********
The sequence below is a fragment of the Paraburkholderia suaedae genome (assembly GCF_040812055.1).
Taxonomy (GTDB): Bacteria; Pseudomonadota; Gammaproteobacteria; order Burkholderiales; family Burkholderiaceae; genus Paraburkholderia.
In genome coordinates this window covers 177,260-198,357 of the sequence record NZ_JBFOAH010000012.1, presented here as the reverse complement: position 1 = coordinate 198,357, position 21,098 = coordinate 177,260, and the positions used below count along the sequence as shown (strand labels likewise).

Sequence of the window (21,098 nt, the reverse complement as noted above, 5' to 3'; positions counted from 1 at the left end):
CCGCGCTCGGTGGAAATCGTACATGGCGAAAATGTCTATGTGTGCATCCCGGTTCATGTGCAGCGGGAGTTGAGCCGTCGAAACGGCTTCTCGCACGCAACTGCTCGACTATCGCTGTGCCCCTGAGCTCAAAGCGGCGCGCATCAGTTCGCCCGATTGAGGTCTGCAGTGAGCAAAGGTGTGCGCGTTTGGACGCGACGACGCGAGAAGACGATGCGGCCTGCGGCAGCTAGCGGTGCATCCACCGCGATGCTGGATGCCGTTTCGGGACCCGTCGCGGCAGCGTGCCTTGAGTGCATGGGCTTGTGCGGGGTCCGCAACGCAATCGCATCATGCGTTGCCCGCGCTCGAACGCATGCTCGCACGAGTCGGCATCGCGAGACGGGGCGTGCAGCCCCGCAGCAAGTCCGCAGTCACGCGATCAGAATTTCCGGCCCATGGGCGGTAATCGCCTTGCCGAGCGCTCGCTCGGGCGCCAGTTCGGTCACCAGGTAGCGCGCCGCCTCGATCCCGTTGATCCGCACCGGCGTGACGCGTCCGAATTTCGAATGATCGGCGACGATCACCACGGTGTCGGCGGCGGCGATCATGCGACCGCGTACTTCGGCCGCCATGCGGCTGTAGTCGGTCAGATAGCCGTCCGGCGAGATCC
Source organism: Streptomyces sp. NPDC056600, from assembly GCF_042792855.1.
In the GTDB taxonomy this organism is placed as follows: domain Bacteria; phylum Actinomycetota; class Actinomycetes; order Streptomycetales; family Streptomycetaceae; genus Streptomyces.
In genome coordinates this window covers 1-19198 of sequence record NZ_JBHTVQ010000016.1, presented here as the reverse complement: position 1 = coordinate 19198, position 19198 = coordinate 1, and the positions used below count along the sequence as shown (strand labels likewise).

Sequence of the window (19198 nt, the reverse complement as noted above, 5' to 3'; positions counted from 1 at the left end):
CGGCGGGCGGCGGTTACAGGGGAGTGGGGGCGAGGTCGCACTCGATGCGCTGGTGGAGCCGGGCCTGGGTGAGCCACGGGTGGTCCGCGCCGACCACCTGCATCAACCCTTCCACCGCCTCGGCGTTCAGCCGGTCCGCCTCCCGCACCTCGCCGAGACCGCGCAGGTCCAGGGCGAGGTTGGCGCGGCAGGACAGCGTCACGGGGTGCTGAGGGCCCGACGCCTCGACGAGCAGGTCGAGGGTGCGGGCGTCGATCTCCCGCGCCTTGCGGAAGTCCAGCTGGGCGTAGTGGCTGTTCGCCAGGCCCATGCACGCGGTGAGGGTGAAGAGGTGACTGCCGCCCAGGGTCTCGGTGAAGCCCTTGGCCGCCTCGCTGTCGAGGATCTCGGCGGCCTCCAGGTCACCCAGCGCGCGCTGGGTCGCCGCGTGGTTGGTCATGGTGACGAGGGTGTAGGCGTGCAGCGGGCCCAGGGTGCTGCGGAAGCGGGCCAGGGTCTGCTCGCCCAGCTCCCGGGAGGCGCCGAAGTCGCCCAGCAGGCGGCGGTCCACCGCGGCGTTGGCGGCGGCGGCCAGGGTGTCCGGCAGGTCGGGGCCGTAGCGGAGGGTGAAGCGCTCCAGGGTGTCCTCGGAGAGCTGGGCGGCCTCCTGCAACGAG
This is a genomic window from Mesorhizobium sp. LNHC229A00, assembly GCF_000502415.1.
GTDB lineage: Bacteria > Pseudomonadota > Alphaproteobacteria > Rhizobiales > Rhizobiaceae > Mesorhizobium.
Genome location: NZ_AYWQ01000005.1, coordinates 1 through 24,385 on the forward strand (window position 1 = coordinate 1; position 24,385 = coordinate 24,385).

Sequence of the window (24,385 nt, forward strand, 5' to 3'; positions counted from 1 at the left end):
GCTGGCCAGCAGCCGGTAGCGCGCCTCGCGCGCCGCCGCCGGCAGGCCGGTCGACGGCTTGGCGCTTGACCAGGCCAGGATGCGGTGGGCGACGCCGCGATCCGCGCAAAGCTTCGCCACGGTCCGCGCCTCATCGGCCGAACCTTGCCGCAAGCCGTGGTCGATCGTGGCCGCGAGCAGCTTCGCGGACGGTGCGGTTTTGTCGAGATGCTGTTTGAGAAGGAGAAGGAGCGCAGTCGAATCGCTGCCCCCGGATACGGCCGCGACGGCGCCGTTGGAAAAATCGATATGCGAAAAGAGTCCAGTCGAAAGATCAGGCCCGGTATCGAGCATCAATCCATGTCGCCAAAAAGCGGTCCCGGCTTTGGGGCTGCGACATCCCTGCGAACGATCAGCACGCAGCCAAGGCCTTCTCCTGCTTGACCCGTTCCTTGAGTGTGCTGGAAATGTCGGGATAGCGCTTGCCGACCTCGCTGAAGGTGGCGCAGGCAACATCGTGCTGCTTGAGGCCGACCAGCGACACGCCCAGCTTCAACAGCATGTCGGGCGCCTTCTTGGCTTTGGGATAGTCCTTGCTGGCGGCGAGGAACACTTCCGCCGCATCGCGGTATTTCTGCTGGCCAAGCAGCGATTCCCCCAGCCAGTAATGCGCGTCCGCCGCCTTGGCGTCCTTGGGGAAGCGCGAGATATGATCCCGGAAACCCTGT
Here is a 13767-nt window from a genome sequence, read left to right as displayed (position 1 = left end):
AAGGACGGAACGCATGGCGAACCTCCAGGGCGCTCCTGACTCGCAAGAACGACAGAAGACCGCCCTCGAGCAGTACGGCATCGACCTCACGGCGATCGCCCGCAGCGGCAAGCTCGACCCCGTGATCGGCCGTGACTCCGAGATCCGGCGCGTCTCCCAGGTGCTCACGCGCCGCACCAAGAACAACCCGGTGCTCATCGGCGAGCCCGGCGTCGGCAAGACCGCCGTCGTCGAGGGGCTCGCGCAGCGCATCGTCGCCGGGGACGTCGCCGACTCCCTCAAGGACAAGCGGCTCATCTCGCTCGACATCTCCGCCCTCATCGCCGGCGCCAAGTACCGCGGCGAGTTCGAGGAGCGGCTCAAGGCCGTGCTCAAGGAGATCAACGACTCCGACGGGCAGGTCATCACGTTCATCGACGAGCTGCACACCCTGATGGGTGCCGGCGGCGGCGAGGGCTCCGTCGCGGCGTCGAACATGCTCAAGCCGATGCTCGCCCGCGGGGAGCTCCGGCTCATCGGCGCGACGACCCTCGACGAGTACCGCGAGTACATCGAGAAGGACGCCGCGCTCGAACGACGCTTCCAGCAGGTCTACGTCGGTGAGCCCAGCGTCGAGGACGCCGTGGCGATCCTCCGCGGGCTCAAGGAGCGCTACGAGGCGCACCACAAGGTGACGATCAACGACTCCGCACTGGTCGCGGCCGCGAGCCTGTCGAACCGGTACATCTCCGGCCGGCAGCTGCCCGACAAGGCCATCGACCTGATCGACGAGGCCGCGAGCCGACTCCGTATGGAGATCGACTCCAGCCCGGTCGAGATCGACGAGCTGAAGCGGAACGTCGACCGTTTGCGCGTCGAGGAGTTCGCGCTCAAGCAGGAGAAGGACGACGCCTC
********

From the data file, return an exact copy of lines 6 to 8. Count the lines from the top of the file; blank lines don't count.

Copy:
Source organism: Streptomyces sp. NPDC056600, from assembly GCF_042792855.1.
In the GTDB taxonomy this organism is placed as follows: domain Bacteria; phylum Actinomycetota; class Actinomycetes; order Streptomycetales; family Streptomycetaceae; genus Streptomyces.
In genome coordinates this window covers 1-19198 of sequence record NZ_JBHTVQ010000016.1, presented here as the reverse complement: position 1 = coordinate 19198, position 19198 = coordinate 1, and the positions used below count along the sequence as shown (strand labels likewise).